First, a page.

Listen to this article here (sorry, y’all! I just sent this with just a section of the audio … but it’s all here now):
After Birdie unexpectedly died, two good friends came over and moved around all the furniture in my office. I couldn’t do it myself because I had badly hurt my back the week prior when I fell on my ass rollerskating at a party thrown by one of the aforementioned friends.
My office was also where Birdie spent a significant amount of her time, and it hurt way too much to look over at her chair in the corner, only to see a pile of her super soft blankets … but no dog.
Earlier this year, I purchased a huge, L-shaped desk that was perfectly measured for that incarnation of my office layout. For more than a year of living in this house and using that office, I thought I had it set up in the only possible way the room would allow. When it occurred to me to change things up, I wasn’t sure it would be possible—given all of the parameters—so I closed my eyes and took a deep breath.
When I opened them, doing my best to ignore the chair in the corner where I was so used to seeing Birdie, I suddenly saw it: the desk could be moved there, and Birdie’s chair could be moved there.
To a T, the new arrangement fit. Even the artwork looked good where it had already been. Plus, I got a new, black velvet couch cover and painted one wall canary yellow (I also have a hot pink wall in my office, so, as you can see, I like things subtle).
The next day when I went to use the office with its new set-up, I gasped audibly. Even though I already knew how splendid this new arrangement felt, since we had done the moving in the evening, I hadn’t looked out the window until that next morning.
And wouldn’t you know it, I had a new view that I hadn’t previously known existed! Though I had thought that the side view of my office (the only direct window in there) was just of the side of my neighbor’s house, the way my desk is now arranged, I have a peaceful, pretty rooftop view of houses and treetops in my neighborhood. It’s a view I didn’t even know existed.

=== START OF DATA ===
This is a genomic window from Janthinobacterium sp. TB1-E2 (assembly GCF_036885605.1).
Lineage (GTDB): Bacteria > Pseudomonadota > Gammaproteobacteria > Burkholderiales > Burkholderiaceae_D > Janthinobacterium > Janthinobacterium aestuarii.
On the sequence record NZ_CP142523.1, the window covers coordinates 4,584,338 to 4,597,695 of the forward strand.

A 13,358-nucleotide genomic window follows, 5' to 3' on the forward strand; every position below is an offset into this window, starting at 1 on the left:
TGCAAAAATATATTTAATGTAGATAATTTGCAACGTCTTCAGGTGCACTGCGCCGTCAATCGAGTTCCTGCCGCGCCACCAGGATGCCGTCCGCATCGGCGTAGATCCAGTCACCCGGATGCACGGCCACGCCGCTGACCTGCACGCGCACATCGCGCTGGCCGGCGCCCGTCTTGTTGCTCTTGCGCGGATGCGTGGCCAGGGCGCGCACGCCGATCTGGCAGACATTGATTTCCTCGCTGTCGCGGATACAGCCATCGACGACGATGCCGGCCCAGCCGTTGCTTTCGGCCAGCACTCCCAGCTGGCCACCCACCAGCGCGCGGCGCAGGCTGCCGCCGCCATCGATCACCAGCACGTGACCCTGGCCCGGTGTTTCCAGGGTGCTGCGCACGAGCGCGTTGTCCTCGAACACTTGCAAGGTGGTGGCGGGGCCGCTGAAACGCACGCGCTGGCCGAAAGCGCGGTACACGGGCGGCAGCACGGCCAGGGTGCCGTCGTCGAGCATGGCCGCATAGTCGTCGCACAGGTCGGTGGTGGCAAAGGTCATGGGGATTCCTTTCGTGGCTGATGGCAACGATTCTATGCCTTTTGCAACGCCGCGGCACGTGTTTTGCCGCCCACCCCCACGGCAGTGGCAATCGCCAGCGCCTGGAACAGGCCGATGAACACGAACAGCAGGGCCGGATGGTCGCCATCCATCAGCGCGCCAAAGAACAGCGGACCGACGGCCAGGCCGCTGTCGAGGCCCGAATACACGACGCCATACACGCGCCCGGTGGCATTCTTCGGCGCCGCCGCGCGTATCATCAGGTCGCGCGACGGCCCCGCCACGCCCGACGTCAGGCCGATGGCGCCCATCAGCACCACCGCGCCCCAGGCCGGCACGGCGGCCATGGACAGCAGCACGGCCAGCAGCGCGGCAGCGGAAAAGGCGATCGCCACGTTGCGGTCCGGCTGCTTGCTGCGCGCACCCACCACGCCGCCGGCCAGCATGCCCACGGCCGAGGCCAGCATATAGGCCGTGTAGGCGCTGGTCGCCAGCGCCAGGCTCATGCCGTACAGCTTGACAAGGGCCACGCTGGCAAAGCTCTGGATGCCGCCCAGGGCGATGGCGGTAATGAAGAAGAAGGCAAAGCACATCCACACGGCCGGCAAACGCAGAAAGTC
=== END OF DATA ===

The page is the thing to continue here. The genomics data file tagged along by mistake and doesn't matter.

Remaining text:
When I was a kid, I changed my furniture around all the time. And I did it myself, including moving huge things like my bed and my bookshelf. It was a very frequent occurrence for my mom to come into my room only to be met with an entirely different set-up.
I’ve frequently thought about why I changed my furniture around so much as a kid. Perhaps it was because I felt mayhem around me and wanted to control something of mine. Perhaps it was because I was a creative child busting at the seams to make things cute. Or perhaps deep down, I used my furniture rearrangements as a way to gain a new perspective.
Whatever the reason, I’m grateful I had the ability to make this happen (and that I was allowed). Tapping into that part of myself last week was a real game-changer for me. It showed me a literal new perspective that I am enjoying even as I type right now. I seriously can’t believe this view was here all along. I wonder what else is right under my nose?
Thank you all so much for the messages of support and kindness about Birdie. I’m doing OK, grieving a little differently each day. We found out that Birdie likely died of an aneurysm. That shocking fact comes with some relief since I’m told that’s ultimately a relatively peaceful ending (though it’s worse for the humans since we are totally unprepared—not that you can ever really be that prepared anyway).
I’ve been concerned about writing this Substack because I’ve been feeling uncharacteristically introverted recently and haven’t been entirely sure what it is I want to say “out loud.”
So I stared out my window at my new view, and I realized that this new view is precisely what I wanted to share with you. Even in the midst of deep sadness, we can find beauty, and we can find new perspectives.
It’s been an important part of my grief to (literally) see things differently. And it’s not lost on me that this started when I asked for help and got it, no questions asked.
I find that inspiring, and it’s also a good reminder that when we ask for help, we’re not only asking someone to show up for us—but, in a way, we’re doing a mitzvah. Remember, people generally like being of service to their friends. I know that when I’ve been a friend to someone who is grieving, it’s been very meaningful to me.
So all of this is to say: there might be a new perspective right in front of you, even if you never realized it was there. And if you ask for help—when you ask for help—know that you’re also giving the person on the receiving end a real gift, too.
Here’s to a beautiful new view, even if it comes with tears.
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Thank you so much for sharing this Jasmin🙏 I lost my beautiful girl, Esther Kitty, in August and am still grieving. Your words are a comfort and give me hope in moving forward. While the pain and loss will never completely leave, it will lessen as we always remember these beautiful beings we love and share so much of ourselves with. She was my closest companion and I miss her so... ❤️
love you, friend.
(love view, friend.)